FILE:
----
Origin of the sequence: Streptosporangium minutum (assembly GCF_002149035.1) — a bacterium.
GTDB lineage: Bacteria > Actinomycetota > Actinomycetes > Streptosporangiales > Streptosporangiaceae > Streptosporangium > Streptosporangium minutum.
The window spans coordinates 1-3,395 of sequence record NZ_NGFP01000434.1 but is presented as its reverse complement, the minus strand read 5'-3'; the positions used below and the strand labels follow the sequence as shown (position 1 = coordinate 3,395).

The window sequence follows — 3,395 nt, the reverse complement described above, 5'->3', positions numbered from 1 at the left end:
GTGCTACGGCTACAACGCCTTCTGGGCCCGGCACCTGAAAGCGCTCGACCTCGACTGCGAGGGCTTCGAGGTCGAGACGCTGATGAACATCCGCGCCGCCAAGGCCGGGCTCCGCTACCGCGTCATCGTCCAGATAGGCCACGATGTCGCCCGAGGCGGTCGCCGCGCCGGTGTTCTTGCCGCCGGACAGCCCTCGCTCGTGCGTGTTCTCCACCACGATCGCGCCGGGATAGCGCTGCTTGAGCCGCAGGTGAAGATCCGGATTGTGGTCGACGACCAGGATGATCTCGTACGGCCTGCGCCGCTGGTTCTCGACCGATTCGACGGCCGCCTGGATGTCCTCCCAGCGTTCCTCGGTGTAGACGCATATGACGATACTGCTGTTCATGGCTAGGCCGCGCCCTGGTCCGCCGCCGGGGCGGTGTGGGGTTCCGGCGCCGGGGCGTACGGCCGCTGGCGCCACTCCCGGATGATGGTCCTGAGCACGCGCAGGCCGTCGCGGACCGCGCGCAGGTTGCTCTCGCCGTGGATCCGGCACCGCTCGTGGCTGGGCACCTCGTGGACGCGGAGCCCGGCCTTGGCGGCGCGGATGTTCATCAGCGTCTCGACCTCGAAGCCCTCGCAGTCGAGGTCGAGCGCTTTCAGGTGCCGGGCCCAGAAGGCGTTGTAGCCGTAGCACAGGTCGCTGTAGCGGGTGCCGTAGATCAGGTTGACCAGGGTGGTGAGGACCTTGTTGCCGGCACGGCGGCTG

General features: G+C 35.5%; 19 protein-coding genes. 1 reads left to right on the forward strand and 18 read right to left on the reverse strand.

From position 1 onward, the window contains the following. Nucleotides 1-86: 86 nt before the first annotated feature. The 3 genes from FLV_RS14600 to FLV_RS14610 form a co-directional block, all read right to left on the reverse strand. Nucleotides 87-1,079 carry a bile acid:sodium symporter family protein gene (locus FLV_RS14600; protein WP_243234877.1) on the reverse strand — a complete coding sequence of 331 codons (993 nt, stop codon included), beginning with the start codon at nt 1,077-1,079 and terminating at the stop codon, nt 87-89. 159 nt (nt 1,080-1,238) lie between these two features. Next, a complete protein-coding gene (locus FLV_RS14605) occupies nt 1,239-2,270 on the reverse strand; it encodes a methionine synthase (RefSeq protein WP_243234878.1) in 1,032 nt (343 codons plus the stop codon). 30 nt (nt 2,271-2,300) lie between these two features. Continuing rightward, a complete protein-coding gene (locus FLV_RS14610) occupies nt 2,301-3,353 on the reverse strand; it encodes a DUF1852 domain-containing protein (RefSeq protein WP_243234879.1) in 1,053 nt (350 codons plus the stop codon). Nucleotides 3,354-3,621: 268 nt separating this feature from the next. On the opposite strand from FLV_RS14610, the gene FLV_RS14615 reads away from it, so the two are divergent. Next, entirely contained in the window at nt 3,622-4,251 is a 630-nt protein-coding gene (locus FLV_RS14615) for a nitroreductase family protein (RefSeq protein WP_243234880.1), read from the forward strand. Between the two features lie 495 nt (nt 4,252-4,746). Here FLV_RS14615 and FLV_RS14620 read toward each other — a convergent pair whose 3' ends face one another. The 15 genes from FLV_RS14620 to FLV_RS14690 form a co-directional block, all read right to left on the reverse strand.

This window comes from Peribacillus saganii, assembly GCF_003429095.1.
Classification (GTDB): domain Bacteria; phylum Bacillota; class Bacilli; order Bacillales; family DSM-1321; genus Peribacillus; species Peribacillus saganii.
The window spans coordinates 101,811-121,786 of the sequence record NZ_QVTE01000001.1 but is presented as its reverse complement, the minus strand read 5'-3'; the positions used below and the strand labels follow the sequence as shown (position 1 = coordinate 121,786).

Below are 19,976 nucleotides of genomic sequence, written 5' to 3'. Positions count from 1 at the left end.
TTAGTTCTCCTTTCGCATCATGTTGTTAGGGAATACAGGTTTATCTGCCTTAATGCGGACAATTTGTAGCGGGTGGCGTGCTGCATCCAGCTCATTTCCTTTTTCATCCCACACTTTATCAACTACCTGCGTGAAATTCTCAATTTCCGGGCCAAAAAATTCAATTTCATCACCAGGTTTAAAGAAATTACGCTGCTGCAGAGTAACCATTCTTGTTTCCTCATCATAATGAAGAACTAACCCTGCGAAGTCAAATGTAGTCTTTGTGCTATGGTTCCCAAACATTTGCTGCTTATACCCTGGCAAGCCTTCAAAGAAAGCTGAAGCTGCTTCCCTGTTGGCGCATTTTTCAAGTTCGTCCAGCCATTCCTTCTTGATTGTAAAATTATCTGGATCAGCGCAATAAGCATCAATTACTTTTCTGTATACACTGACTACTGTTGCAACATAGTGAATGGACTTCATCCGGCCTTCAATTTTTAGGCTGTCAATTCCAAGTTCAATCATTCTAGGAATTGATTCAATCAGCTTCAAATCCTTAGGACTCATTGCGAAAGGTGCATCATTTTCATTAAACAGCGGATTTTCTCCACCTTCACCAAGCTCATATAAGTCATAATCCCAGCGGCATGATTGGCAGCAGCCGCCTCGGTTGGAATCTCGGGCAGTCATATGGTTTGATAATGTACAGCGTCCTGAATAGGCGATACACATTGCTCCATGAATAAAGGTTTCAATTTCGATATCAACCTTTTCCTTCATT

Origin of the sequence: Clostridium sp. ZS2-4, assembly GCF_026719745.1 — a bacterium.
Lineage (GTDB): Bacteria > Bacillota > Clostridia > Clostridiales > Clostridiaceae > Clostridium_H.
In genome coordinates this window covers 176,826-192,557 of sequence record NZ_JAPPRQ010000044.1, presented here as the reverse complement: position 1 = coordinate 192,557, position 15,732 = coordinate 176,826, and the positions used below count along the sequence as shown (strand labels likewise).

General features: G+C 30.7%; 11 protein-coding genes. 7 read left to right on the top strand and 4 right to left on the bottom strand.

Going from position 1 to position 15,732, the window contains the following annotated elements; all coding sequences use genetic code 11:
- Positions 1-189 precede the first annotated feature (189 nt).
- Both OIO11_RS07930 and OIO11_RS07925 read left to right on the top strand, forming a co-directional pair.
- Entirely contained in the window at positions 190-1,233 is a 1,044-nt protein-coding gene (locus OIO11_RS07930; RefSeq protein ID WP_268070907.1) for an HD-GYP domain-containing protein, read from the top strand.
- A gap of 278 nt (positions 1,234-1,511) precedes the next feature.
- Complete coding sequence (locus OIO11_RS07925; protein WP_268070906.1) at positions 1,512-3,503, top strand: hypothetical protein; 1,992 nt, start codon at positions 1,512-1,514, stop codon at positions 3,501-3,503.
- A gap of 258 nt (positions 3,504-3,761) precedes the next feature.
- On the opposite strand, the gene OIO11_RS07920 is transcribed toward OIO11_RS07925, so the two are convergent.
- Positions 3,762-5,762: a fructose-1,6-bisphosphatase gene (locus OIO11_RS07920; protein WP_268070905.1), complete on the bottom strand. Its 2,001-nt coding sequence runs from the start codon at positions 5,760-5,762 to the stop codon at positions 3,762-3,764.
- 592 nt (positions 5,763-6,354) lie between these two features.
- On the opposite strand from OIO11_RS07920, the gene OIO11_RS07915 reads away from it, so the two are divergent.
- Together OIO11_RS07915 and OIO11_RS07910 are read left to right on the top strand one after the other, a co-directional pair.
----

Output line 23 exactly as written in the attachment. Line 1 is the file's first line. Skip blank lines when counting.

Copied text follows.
- A gap of 258 nt (positions 3,504-3,761) precedes the next feature.